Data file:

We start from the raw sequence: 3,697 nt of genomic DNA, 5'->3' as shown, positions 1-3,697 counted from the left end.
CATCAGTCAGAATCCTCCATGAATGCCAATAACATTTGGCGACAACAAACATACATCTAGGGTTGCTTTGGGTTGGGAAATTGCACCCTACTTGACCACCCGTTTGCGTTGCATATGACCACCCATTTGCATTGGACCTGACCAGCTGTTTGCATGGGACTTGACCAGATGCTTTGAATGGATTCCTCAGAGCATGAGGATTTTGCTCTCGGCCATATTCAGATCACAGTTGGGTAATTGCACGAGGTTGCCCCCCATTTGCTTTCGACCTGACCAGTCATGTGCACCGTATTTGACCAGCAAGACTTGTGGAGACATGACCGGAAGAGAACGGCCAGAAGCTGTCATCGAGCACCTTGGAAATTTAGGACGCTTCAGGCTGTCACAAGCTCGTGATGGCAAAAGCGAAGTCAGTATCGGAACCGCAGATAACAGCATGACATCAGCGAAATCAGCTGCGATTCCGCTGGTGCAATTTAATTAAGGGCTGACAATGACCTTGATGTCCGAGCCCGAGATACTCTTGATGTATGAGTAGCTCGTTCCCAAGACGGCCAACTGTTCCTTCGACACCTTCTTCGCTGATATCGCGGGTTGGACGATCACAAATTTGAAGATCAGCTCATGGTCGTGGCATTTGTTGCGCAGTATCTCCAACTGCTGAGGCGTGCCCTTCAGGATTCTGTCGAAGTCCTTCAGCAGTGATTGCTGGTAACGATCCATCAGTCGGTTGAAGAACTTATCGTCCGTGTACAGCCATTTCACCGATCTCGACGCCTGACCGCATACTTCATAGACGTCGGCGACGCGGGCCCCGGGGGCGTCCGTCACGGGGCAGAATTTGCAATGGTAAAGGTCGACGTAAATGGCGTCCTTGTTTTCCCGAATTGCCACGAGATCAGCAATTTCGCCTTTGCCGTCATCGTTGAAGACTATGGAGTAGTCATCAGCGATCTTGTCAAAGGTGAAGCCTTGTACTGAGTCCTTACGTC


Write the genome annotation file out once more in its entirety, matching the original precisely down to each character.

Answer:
We start from the raw sequence: 3,697 nt of genomic DNA, 5'->3' as shown, positions 1-3,697 counted from the left end.
CATCAGTCAGAATCCTCCATGAATGCCAATAACATTTGGCGACAACAAACATACATCTAGGGTTGCTTTGGGTTGGGAAATTGCACCCTACTTGACCACCCGTTTGCGTTGCATATGACCACCCATTTGCATTGGACCTGACCAGCTGTTTGCATGGGACTTGACCAGATGCTTTGAATGGATTCCTCAGAGCATGAGGATTTTGCTCTCGGCCATATTCAGATCACAGTTGGGTAATTGCACGAGGTTGCCCCCCATTTGCTTTCGACCTGACCAGTCATGTGCACCGTATTTGACCAGCAAGACTTGTGGAGACATGACCGGAAGAGAACGGCCAGAAGCTGTCATCGAGCACCTTGGAAATTTAGGACGCTTCAGGCTGTCACAAGCTCGTGATGGCAAAAGCGAAGTCAGTATCGGAACCGCAGATAACAGCATGACATCAGCGAAATCAGCTGCGATTCCGCTGGTGCAATTTAATTAAGGGCTGACAATGACCTTGATGTCCGAGCCCGAGATACTCTTGATGTATGAGTAGCTCGTTCCCAAGACGGCCAACTGTTCCTTCGACACCTTCTTCGCTGATATCGCGGGTTGGACGATCACAAATTTGAAGATCAGCTCATGGTCGTGGCATTTGTTGCGCAGTATCTCCAACTGCTGAGGCGTGCCCTTCAGGATTCTGTCGAAGTCCTTCAGCAGTGATTGCTGGTAACGATCCATCAGTCGGTTGAAGAACTTATCGTCCGTGTACAGCCATTTCACCGATCTCGACGCCTGACCGCATACTTCATAGACGTCGGCGACGCGGGCCCCGGGGGCGTCCGTCACGGGGCAGAATTTGCAATGGTAAAGGTCGACGTAAATGGCGTCCTTGTTTTCCCGAATTGCCACGAGATCAGCAATTTCGCCTTTGCCGTCATCGTTGAAGACTATGGAGTAGTCATCAGCGATCTTGTCAAAGGTGAAGCCTTGTACTGAGTCCTTACGTC